"Santa's afraid to come to Vietnam," says Bob Hope in the January 1968 special crafted from his 1967 USO tour of Southeast Asia. "Last year he only got as far as the first Ho and he was picked up by the MPs." Whatever you think about the geopolitical circumstances of its creation or, indeed, of Hope as a stand-up comedian, it's a fascinating document, if not quite a documentary, shot on film and closer to cinema vérité than anything similar you'd see on TV now. We are accustomed now to living in a state of apparently permanent war, but few would have expected at the time that there were seven years still to run on Vietnam. (American involvement in World War II had, after all, lasted only four.) There are jokes about the antiwar movement back home ("Can you imagine those peaceniks burning their draft cards? Why don't they come over here and Charlie will burn them for them"), but mostly they go to the miseries of military life in a war zone. Raquel Welch frugs energetically in a knit minidress and delivers a game reading of Linda Ronstadt's "Different Drum." For historical comparison, here's a 1944 Hope USO radio broadcast, from "somewhere in the South Pacific." Silent footage from other Hope Vietnam tours can be seen here.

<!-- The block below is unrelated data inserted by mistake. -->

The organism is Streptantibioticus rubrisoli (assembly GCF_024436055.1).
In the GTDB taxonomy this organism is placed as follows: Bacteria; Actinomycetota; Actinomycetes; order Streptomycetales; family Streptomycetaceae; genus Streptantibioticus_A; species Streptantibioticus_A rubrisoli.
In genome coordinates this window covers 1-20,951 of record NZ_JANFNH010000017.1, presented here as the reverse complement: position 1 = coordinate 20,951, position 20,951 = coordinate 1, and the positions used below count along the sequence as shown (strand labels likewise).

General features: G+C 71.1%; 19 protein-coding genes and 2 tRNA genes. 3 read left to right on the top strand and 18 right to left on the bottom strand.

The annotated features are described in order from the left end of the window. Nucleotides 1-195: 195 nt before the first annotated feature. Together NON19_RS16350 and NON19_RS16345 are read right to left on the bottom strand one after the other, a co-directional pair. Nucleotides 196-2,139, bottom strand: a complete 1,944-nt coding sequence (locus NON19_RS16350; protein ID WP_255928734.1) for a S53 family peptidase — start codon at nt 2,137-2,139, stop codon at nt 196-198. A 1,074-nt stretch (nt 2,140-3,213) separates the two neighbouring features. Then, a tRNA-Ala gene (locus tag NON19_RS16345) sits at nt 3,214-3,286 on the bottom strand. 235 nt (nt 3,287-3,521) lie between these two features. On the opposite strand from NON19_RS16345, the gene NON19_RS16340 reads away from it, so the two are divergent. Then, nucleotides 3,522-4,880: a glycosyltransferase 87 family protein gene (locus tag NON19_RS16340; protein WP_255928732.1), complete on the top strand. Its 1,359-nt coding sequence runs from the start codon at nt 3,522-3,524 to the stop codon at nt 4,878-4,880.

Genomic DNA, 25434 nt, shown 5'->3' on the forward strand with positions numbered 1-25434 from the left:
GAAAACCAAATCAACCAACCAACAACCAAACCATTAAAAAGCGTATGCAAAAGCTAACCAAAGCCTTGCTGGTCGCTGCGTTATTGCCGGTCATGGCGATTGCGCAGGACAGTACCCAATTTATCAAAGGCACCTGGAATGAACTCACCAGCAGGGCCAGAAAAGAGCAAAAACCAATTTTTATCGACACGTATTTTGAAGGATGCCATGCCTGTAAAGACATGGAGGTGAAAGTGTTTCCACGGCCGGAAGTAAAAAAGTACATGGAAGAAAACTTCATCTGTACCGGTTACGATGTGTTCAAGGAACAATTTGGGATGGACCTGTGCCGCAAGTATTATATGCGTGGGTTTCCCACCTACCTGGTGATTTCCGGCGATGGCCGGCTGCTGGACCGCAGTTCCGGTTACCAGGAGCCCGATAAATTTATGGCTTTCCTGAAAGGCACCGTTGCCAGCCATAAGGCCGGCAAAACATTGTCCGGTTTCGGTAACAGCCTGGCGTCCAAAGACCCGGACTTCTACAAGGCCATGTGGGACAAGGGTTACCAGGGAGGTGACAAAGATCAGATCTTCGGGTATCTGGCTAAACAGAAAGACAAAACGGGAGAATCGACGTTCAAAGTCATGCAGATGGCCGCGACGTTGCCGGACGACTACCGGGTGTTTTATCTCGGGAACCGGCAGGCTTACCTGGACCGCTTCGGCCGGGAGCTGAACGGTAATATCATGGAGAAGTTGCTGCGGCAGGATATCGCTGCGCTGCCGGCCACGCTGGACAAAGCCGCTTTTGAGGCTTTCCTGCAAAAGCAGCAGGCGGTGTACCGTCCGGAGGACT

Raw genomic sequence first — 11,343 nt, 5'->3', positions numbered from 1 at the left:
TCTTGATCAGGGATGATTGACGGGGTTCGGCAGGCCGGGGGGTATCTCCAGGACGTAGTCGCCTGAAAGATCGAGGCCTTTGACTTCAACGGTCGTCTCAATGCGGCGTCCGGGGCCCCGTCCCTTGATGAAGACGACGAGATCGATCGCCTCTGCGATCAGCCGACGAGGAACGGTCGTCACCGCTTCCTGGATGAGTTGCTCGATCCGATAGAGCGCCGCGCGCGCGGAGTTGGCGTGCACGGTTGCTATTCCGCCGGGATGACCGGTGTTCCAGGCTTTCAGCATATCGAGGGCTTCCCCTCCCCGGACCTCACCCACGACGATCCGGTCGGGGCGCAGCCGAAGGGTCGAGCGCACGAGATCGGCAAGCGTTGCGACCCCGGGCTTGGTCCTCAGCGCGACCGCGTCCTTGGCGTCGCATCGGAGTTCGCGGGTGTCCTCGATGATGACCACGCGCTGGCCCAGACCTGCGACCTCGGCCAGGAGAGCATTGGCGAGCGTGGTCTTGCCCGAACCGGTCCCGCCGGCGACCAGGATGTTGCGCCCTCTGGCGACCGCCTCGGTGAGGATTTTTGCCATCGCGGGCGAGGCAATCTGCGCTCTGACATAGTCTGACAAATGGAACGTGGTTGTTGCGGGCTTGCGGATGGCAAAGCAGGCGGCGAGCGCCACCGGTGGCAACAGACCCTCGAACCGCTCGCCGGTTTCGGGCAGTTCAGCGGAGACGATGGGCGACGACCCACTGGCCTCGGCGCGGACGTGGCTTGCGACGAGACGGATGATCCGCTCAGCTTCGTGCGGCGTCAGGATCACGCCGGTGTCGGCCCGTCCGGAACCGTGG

Were there ever any friendlier words spoken in English than "Hello, I'm Johnny Cash?" The one-man Mt. Rushmore of country music made four Christmas specials for CBS in the late 1970s that mixed holiday favorites, gospel tunes, novelty numbers, skits, and hits from Cash's august back catalogue. (The singer was on the edge of a sales slump, but still singing like Johnny Cash.) Of the four, the most straightforward and musically satisfying is the second, from Nashville in 1977, which has an autobiographical through-line that puts him in Army fatigues and reunites him with old Sun Records labelmates Jerry Lee Lewis, Roy Orbison and Carl Perkins — even then nearly 30 years younger than the Rolling Stones are now. (Lewis, the Killer, is especially strong.) The assembled company, including June Carter (of course), the Statler Brothers and Roy Clark, comes together for a climactic "Children, Go Where I Send Thee," powered by rising modulations and palpable delight. The 1978 edition, from "Television City in Hollywood" — that's CBS, over yonder to Beverly and Fairfax — features Steve Martin, wild and crazy; Andy Kaufman appears in the next and last special, mild and crazy.